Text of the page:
President Obama Endorses Critical Safe Schools Bills
April 20, 2012 by Michael Cole-Schwartz, Director of Communications
SNDA is sponsored by Sen. Al Franken (D-MN) in the Senate and Rep. Jared Polis (D-CO) in the House of Representatives. SNDA would prohibit public elementary and secondary schools from discriminating against any student on the basis of actual or perceived sexual orientation or gender identity. SSIA is sponsored by Sens. Robert Casey (D-PA) and Mark Kirk (R-IL) in the Senate and by Rep. Linda Sanchez (D-CA) in the House. The bill would amend the Elementary and Secondary Education Act to require schools and districts receiving federal funds to adopt codes of conduct specifically prohibiting bullying and harassment, including on the basis of sexual orientation and gender identity. This is the first time the President has expressed his support for either piece of legislation.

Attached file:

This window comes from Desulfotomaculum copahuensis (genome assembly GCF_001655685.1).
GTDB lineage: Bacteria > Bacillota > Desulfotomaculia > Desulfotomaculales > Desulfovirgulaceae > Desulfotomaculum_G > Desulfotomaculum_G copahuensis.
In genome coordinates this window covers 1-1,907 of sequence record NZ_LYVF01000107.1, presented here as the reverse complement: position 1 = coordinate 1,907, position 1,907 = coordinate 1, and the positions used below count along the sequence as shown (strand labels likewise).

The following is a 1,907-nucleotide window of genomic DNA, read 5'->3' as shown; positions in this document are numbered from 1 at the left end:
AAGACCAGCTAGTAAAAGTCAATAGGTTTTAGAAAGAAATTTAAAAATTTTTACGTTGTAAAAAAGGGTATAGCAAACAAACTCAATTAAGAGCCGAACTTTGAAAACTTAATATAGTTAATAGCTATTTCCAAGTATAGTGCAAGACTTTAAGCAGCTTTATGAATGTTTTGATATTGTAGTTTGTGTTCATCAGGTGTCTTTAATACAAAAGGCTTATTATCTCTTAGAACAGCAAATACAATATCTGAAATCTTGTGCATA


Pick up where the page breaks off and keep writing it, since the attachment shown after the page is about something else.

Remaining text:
Discrimination and bullying against students based on sexual orientation and gender identity contributes to high dropout rates, absenteeism, adverse health consequences and academic underachievement. When left unchecked, such discrimination can lead to, and has led to, dangerous situations for young people. Federal statutory and/or constitutional protections expressly address discrimination on the basis of race, color, national origin, religion, sex and disability, but do not expressly address sexual orientation or gender identity. As a result, students and parents have limited legal recourse to redress for discrimination on the basis of sexual orientation or gender identity.
Despite recent inaccurate criticisms of the bill by Heather Wilson, a Republican running for U.S. Senate in New Mexico, the SNDA does not inhibit constitutionally guaranteed freedoms of speech and expression for individuals and student groups. Language in SNDA recognizes that nothing in the Act alters the legal standards and rights available to individuals or religious and other student groups under the First Amendment and the Equal Access Act. SNDA prohibits discrimination, including severe, persistent or pervasive harassment; it does not prevent an individual or organization from expressing disagreement with an individual’s sexual orientation or gender identity.
HRC applauds the President for his support.
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